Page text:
Queen City Sounds
By Tom Murphy
Published Issue 103, July 2022
A Strange Happening – s/t
No normal band would sample a sizable chunk of the “The House in Cypress Canyon” episode of the radio series Suspense originally broadcast on December 5, 1946 for the introduction to an album. Much less follow that up with a song of the same name. But this trio is called A Strange Happening and its expressive, bluesy rock of the indie-flavor seems to free associate styles and moods not unlike a radio variety program. The accents on its main riffs point to possible roots in listening to a lot of B.B. King. But the main songwriting suggests introspective and atmospheric alt-country leanings — maybe this band is inspired in part by Bill Callahan and countrified Paisley Underground bands like Green on Red. Even their cover of Zealot‘s “Snake Goddess” with bassist Elisha Coy on vocals is a reinvention of the more pop punk-oriented original as a slightly trippy country ballad. Stylistic synergies aside, this feels like a science fiction noir with an “Interlude” and an “Outro” as well that gives it the air of a bizarre and colorful time travel story.
Bolonium – Leftovers
Bolonium may have been born out of a love for kitsch but its albums including this latest offering reveal a group with a knack for turning the oftentimes absurd premises of its songs into inspired nuggets of pop. “Stay in the Gray” could be from a Joe Dante soundtrack with its borderline cheesy synth melody, but the lyrics make a strong case for not getting stuck in a fog of nostalgia. It’s as if Devo and Oingo Boingo had a child that hung out with They Might Be Giants at peak 80s Dial-A-Song mode. And with a consistently and surprisingly thoughtful set of songs that even when they seem playful and tinged with an air of irony, there is a charming level of earnest sentiment that might not work so effectively for a band performing more conventional genre music. Don’t worry, the humor and fun is still there, but Bolonium doesn’t appear to be limited by a false aesthetic and conceptual duality that makes that content and serious songwriting mutually exclusive.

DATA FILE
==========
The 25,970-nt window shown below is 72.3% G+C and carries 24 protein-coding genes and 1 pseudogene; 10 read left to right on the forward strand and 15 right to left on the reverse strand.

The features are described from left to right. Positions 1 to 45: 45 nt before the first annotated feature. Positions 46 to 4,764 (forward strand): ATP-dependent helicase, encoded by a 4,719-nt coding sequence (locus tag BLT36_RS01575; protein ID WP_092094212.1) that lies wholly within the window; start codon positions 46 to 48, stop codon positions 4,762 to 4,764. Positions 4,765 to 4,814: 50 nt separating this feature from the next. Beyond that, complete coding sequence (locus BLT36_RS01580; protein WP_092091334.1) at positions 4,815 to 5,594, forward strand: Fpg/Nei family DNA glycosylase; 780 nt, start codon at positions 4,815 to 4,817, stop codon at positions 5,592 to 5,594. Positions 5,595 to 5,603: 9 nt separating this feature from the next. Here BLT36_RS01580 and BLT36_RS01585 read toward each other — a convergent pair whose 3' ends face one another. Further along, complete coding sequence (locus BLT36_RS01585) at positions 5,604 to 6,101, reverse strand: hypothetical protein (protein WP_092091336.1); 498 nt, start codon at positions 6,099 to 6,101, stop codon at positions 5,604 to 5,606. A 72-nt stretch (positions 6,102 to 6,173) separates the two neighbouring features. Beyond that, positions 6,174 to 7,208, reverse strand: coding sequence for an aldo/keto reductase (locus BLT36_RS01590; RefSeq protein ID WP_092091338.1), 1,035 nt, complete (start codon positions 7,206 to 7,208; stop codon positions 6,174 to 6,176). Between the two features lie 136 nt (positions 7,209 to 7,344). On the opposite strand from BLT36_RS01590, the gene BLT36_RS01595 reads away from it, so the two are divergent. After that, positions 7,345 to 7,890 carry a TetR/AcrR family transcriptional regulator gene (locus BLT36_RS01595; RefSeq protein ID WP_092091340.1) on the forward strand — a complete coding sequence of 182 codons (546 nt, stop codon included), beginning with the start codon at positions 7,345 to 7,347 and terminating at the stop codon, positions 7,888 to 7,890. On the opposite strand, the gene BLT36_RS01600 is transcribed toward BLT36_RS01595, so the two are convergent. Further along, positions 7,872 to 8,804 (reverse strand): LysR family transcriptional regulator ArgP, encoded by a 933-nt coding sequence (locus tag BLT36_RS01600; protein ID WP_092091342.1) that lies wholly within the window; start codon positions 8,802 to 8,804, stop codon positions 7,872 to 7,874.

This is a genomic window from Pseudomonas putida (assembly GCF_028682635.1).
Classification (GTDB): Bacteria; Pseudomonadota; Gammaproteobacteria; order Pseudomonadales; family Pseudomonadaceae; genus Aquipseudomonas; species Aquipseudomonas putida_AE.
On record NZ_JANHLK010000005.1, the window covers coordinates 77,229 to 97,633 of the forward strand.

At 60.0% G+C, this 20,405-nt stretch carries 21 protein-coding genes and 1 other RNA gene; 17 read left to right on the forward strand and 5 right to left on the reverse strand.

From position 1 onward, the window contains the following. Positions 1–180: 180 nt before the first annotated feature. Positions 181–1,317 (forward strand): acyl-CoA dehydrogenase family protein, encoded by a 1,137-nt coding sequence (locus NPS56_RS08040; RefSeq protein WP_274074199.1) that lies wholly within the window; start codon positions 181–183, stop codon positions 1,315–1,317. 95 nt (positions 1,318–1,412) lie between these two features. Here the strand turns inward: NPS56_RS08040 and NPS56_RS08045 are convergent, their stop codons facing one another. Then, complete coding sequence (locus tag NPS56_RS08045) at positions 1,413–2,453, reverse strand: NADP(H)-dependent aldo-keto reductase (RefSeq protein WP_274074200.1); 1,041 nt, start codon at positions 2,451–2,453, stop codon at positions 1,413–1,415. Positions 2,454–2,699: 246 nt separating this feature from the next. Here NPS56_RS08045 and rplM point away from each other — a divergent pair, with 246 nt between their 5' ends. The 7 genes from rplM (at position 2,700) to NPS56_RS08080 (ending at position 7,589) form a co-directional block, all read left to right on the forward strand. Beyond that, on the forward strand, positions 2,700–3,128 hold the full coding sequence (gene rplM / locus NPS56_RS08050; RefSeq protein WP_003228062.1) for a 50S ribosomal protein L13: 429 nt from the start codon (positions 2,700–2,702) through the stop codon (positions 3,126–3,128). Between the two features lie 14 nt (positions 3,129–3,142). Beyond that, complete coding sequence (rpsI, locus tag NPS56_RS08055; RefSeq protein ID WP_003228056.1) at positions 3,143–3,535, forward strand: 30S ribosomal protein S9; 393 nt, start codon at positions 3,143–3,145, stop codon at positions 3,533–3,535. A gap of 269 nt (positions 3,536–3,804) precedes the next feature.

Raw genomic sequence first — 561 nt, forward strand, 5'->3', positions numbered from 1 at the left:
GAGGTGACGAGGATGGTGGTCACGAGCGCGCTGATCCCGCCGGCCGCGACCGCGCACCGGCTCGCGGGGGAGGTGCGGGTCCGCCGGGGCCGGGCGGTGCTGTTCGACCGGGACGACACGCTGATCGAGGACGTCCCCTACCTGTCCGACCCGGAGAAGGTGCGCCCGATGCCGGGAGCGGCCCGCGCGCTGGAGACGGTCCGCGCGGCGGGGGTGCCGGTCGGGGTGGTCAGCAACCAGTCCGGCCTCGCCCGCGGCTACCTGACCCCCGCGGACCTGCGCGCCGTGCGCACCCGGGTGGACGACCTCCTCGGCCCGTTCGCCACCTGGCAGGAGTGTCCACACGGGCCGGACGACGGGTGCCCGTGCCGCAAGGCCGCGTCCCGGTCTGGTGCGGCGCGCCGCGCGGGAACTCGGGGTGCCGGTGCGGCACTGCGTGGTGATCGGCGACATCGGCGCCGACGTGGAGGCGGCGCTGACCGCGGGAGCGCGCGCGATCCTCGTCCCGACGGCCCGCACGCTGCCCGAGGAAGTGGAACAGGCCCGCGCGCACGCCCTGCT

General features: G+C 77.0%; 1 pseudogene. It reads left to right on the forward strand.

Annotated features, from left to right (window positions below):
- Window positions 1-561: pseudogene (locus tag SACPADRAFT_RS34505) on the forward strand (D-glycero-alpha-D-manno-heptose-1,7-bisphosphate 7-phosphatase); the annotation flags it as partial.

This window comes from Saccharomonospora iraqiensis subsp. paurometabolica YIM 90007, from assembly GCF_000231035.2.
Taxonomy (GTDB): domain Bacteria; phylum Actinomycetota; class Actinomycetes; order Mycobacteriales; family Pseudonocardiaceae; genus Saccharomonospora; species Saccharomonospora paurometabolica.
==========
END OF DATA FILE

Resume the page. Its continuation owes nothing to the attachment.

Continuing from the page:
Dust City Opera – Alien Summer
Albuquerque’s Dust City Opera brought together the various strands of its stylistic influences for this second full-length album. The songs have a literary and cinematic quality that one hears in its eclectic arrangements. The album’s music videos thus far suggest a haunted sensibility with the aesthetics of horror and thriller cinema as on the pastoral “Angie,” the rambunctious dynamic and intensity of the zombie apocalypse style of “The Unkind,” and of course the terrifying possibility of abduction by extraterrestrials on “Alien Summer.” But what all the songs have in common other than the unique blend of Americana, psychedelia, grunge and European folk is that the arc of stories are about human connections and the ways in which we reach out for and develop them, even in the most trying of situations, making it truly an album that resonates with the oftentimes seemingly apocalyptic world in which we find ourselves now.
Ray Diess – It’ll Always Ache
When opening track “Green_Dying” invokes the lyrics to Leonard Cohen’s “Everybody Knows” you know you’re in for a different kind of electronic pop album. Sure, the hybrid aesthetic of this music means fans of hyperpop may appreciate the sonic exaggerations and playfully melodramatic aspect of most of the songs here. And the meta aspect of “Fuck My Body (Get Out Remix)” that includes a contribution from darkwave industrial artist Hex Cassette and the chorus of his song, “Get Out.” What makes this release so striking is how Ray Diess has completely synthesized aesthetic free association as a vehicle for commenting on everyday struggles and the crushing weight of the state of human civilization and its bleak future with humor and an unspoken awareness that you have to get some enjoyment out of life even during the most trying of times or you’re done. This album isn’t about surrendering to the seemingly inevitable but examining it. Echoes of Prince, Crystal Castles and TR/ST ripple throughout the album’s soundscapes without it seeming beholden to any obvious influences.
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Tom Murphy is a Denver-based music writer and science fiction/fantasy/horror creator. He is also a musician, historian and itinerant filmmaker.